When Science Meets Art
May 11, 2022
Nina Bader, Science & Technology Officer, Consulate General of Switzerland in Vancouver
When science meets art, the most inspiring moments and innovative conversations arise. This is exactly the experience we had at the first Swiss Innovation FEST in Vancouver. After more than a year of planning and organizing, the Swiss Innovation FEST was launched this April. A celebration of art, science and innovation, of the existing partnerships between Switzerland and Canada in these fields, and hopefully a platform for future collaboration between scientists and artists from the two countries. To kick off the event, we invited selected guests to Science World to enjoy the exhibition "Inside CERN" by Andri Pol and a panel discussion on the importance of the connection between art and science.
Science World is a place of encounter. Children meet adults, the general public meets researchers and artists, tourists meet locals. Originally built as an Expo Centre for Expo 1986, Science World now belongs to Vancouver like no other institution. It’s the leading science center and a strong advocate for science, innovation and art.
This is precisely why we decided there was no better place than this for the "Inside CERN" exhibition by Swiss photographer Andri Pol. His colorful images are shown to their best effect in the light-flooded entrance hall. And they reach all these people who meet at Science World.
Andri Pol spent months at CERN, the European Organization for Nuclear Research, in Geneva capturing and visualizing the aura of science. His photographs bear witness to curiosity and respect; revealing the commitment, obstinacy, and optimism of scientists and specialists. His photographs are dedicated to them, to the people at CERN and to scientific freedom.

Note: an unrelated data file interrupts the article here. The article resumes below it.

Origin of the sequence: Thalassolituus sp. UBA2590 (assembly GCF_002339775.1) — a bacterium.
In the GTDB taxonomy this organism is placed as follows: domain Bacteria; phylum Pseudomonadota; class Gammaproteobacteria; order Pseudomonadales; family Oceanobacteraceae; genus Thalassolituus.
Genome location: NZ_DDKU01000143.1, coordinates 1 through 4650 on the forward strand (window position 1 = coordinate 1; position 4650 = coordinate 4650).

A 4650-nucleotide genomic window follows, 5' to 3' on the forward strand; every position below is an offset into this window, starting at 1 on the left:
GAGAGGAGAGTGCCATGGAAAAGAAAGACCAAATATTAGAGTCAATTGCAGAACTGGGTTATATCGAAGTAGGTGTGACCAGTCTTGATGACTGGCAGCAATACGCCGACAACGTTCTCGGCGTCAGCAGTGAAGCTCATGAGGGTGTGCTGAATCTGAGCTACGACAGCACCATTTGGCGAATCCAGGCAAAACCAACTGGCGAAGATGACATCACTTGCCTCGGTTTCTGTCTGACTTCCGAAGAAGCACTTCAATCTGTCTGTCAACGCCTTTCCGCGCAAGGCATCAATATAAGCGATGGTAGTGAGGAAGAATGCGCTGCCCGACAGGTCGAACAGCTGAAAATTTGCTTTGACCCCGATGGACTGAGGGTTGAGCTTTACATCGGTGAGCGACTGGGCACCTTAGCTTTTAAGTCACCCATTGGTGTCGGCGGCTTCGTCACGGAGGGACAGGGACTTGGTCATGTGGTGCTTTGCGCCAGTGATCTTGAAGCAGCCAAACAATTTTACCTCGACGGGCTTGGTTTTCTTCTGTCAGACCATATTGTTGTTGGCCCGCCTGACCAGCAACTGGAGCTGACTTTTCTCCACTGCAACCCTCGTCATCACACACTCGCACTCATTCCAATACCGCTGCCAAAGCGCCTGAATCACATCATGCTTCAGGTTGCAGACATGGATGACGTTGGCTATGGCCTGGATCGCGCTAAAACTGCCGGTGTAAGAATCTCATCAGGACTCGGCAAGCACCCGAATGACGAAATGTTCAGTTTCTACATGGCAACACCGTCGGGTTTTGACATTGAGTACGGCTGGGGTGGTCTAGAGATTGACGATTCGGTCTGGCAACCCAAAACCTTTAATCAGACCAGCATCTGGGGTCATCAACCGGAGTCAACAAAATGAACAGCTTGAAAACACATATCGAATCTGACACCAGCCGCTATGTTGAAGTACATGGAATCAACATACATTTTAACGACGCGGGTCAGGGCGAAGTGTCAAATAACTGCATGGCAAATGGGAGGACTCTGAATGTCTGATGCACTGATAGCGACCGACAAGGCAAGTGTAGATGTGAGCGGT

The cutting-edge research is given a human face and even if we don’t fully understand the processes at work, the pictures allow us to perceive how in this world of the tiniest particles the biggest connections are searched for.
For the panel discussion, we invited representatives from our FEST partner institutions. Stuart Shepherd, communications specialist at TRIUMF, Ingrid Koenig, artist at Emily Carr University, Clara Nellist, physicist at CERN and Andri Pol, the Swiss photographer, discussed with Jen Cook, Creative Director at Science World what impact arts has on science and vice versa.
Andri Pol talked about his time at CERN and how fascinating his work was at one of the most important scientific institutions in the world. While the institution itself makes the biggest scientific discoveries, the calculations for them are often written on blackboards, overwritten and discussed. In general, the whole institution seems very approachable once you're inside.
Ingrid Koenig shared many practical examples. As a lecturer at Emily Carr University, the art university in Vancouver, and artist in residence at TRIUMF, she was able to perfectly combine science and art and show this connection to her students as well. One example in particular has stayed with me: A scientist practicing his TEDTalk on a scientific discovery with Ingrid's students. During his first talk, really no one had understood anything and he was asked to revise his talk again. Only after several attempts, did the art students realize what he was talking about and the TEDTalk was ready for the public.
Clara Nellist is not only a physicist, but also a strong science communicator. She talked about her experiences with reaching the younger generation and passing on the fascination for physics. She is one of the first at CERN to run a TikTok account, currently reaching over 170,000 people. The interest is immense, as CERN and the subject matter itself is very elusive for many. Clara tries to close this gap by actively interacting with her audience. Stuart Shepherd also has similar experiences. For him, too, it is important to change science and its communication and make it more approachable. Because science needs clear communication.
It was a fantastic start to the Swiss Innovation FEST and the beginning of a series of events that all contributed their part to the discussion around art and science. Stay tuned for more!